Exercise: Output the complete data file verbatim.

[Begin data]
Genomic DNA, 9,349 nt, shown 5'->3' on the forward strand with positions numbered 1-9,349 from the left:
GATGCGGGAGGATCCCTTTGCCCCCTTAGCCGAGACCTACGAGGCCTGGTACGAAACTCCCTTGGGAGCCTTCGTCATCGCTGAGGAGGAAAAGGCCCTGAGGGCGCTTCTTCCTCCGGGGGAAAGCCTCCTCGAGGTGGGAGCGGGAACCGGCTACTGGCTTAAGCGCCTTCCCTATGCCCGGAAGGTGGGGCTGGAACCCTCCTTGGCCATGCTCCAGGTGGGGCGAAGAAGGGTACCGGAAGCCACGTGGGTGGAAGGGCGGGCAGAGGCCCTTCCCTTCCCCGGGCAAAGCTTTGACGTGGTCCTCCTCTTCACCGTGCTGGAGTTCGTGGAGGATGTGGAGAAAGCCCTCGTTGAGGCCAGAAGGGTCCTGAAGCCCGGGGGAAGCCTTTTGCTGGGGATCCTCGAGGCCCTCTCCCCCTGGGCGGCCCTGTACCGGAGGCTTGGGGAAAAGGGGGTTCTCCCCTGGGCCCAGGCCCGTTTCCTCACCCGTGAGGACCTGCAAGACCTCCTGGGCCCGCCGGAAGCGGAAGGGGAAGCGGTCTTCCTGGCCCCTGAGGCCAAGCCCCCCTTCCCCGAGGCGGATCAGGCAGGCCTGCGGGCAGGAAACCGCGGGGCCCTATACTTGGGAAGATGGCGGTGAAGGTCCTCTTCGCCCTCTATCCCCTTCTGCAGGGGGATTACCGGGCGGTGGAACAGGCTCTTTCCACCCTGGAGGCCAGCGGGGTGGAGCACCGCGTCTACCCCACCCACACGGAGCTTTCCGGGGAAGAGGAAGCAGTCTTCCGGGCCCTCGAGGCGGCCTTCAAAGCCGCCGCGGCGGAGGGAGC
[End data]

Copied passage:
Genomic DNA, 9,349 nt, shown 5'->3' on the forward strand with positions numbered 1-9,349 from the left:
GATGCGGGAGGATCCCTTTGCCCCCTTAGCCGAGACCTACGAGGCCTGGTACGAAACTCCCTTGGGAGCCTTCGTCATCGCTGAGGAGGAAAAGGCCCTGAGGGCGCTTCTTCCTCCGGGGGAAAGCCTCCTCGAGGTGGGAGCGGGAACCGGCTACTGGCTTAAGCGCCTTCCCTATGCCCGGAAGGTGGGGCTGGAACCCTCCTTGGCCATGCTCCAGGTGGGGCGAAGAAGGGTACCGGAAGCCACGTGGGTGGAAGGGCGGGCAGAGGCCCTTCCCTTCCCCGGGCAAAGCTTTGACGTGGTCCTCCTCTTCACCGTGCTGGAGTTCGTGGAGGATGTGGAGAAAGCCCTCGTTGAGGCCAGAAGGGTCCTGAAGCCCGGGGGAAGCCTTTTGCTGGGGATCCTCGAGGCCCTCTCCCCCTGGGCGGCCCTGTACCGGAGGCTTGGGGAAAAGGGGGTTCTCCCCTGGGCCCAGGCCCGTTTCCTCACCCGTGAGGACCTGCAAGACCTCCTGGGCCCGCCGGAAGCGGAAGGGGAAGCGGTCTTCCTGGCCCCTGAGGCCAAGCCCCCCTTCCCCGAGGCGGATCAGGCAGGCCTGCGGGCAGGAAACCGCGGGGCCCTATACTTGGGAAGATGGCGGTGAAGGTCCTCTTCGCCCTCTATCCCCTTCTGCAGGGGGATTACCGGGCGGTGGAACAGGCTCTTTCCACCCTGGAGGCCAGCGGGGTGGAGCACCGCGTCTACCCCACCCACACGGAGCTTTCCGGGGAAGAGGAAGCAGTCTTCCGGGCCCTCGAGGCGGCCTTCAAAGCCGCCGCGGCGGAGGGAGC